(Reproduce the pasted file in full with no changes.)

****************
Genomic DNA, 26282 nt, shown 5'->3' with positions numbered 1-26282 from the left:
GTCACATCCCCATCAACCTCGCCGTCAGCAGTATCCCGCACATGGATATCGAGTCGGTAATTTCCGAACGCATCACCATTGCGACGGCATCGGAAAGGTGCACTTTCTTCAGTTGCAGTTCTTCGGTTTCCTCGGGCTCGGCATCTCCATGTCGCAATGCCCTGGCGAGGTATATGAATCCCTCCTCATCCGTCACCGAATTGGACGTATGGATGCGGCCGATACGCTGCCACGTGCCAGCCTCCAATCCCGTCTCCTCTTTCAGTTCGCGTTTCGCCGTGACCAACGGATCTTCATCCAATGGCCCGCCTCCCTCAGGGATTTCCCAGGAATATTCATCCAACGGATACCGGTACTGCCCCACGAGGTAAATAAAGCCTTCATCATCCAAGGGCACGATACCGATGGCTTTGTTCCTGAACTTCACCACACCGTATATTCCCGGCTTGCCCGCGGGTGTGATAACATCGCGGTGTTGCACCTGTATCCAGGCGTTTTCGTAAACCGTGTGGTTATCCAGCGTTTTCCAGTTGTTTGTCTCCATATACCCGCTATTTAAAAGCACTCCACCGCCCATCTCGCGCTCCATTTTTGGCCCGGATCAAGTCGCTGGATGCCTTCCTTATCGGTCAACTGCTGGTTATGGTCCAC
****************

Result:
Genomic DNA, 26282 nt, shown 5'->3' with positions numbered 1-26282 from the left:
GTCACATCCCCATCAACCTCGCCGTCAGCAGTATCCCGCACATGGATATCGAGTCGGTAATTTCCGAACGCATCACCATTGCGACGGCATCGGAAAGGTGCACTTTCTTCAGTTGCAGTTCTTCGGTTTCCTCGGGCTCGGCATCTCCATGTCGCAATGCCCTGGCGAGGTATATGAATCCCTCCTCATCCGTCACCGAATTGGACGTATGGATGCGGCCGATACGCTGCCACGTGCCAGCCTCCAATCCCGTCTCCTCTTTCAGTTCGCGTTTCGCCGTGACCAACGGATCTTCATCCAATGGCCCGCCTCCCTCAGGGATTTCCCAGGAATATTCATCCAACGGATACCGGTACTGCCCCACGAGGTAAATAAAGCCTTCATCATCCAAGGGCACGATACCGATGGCTTTGTTCCTGAACTTCACCACACCGTATATTCCCGGCTTGCCCGCGGGTGTGATAACATCGCGGTGTTGCACCTGTATCCAGGCGTTTTCGTAAACCGTGTGGTTATCCAGCGTTTTCCAGTTGTTTGTCTCCATATACCCGCTATTTAAAAGCACTCCACCGCCCATCTCGCGCTCCATTTTTGGCCCGGATCAAGTCGCTGGATGCCTTCCTTATCGGTCAACTGCTGGTTATGGTCCAC